By Alec Pruchnicki, MD
During the 1970s when Marcus Welby, M.D. was on TV, I seldom watched it. But, the image of Welby as the kindly, dedicated family doctor we were all familiar with, was well known. This image persists in our memories whether it’s a retired doctor or doctor’s daughter (see WestView September 2018 articles by Dr. Kohls and Hannah Reimann describing medical practice from years ago). That type of medicine is gradually disappearing, either through retirement of physicians, or buyouts by big medical groups (either corporate or academic/hospital based). Why?
Although I never had my own private practice, I am familiar with many of the strengths of the small primary care doctor’s office from my own experience as a patient and from conversations with my colleagues who still maintain their own practices. Attention by the doctor and staff is much more personal so that when you call they recognize you by name and not just your date of birth. The provider (doctor or nurse) knows your history and can provide personal service that the big groups sometimes can’t.
But, medicine has become more complex and expensive with advanced technology, including costly computerized medical records, multiple insurance companies, and the pressure to see as many patients as possible. Even in a small private practice, there is pressure to have an assembly line efficiency to cover costs and salary. The countless consultants who are around trying to tell us how to be efficient remind us that doctors must be part business people in order to survive. Doctors don’t always like this. If we wanted to be in business we would have gone into business, gotten an MBA and be working on Wall Street.
When my own primary care doctor closed his practice and joined a large academic practice he was overjoyed. All the business aspects of his work disappeared and he could spend all his time doing medicine, not bookkeeping. My own primary care practice in geriatrics is owned by Mt. Sinai Hospital. My income might not be as high as someone in private practice but I have good benefits that I would seldom get in my own office.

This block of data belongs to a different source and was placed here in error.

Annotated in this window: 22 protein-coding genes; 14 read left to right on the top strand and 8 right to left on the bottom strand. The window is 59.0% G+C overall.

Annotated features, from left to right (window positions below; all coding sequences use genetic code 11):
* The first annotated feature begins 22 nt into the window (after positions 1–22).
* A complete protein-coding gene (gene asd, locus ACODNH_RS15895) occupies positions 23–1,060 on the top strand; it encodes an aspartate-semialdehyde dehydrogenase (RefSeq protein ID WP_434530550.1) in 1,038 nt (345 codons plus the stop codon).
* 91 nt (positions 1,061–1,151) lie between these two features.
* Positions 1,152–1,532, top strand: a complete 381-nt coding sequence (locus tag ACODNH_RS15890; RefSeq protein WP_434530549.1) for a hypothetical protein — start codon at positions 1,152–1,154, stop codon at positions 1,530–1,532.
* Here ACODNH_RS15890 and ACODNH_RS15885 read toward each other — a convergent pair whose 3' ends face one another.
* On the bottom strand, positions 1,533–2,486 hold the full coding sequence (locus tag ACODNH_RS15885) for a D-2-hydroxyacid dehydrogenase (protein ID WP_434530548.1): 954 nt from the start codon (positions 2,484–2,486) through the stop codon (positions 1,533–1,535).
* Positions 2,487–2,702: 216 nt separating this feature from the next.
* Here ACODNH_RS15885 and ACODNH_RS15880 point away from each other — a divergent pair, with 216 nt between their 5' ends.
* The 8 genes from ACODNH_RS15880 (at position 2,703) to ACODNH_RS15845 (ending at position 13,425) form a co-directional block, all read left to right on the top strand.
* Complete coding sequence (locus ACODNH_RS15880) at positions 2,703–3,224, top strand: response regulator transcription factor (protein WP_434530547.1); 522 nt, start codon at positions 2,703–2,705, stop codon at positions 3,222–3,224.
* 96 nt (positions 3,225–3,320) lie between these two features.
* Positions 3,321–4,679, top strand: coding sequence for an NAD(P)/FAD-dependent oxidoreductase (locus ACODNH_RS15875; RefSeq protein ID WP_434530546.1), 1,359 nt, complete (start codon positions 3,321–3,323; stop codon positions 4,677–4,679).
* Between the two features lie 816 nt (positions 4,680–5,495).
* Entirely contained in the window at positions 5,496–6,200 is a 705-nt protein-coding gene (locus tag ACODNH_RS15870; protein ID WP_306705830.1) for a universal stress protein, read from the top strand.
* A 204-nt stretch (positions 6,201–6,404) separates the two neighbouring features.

The benefits don’t all go to the doctors. There are times, believe it or not, when a large center can provide better services than small practices. When medical groups are well run, patients have the benefit of having most services in one location. Instead of going to one place for one specialist, and another for special tests or imaging, it can be done in one place at one time. If records are well kept, all providers have access to all the information about you and this can make quality medical practices better.
Of course, not all places are well run. Both non-profit and profit-making corporations running practices, nursing homes or hospitals have to keep a close eye on finances, and corporate greed, miscalculation or incompetence can easily destroy any medical service. But, medicine is a three trillion-dollar industry and to think that it can be managed by mom and pop level small practices when the entire rest of the economy is centralizing is unrealistic. As Paul Starr pointed out in The Social Transformation of American Medicine, “in 1982, when the medical establishment prevented rationalization of the industry by government, it made rationalization by the private sector inevitable.”
What is the solution? Medicare for All; and Single Payer advocates, including me, think that such a system would streamline the paperwork, greatly decrease the malignant role of corporate profits in medicine, and give the public the opportunity and freedom to advocate for quality care. Without a radical change like this, there is little chance that the weaknesses of current medical practice will disappear by themselves.
Marcus Welby is Dead
By Alec Pruchnicki, MD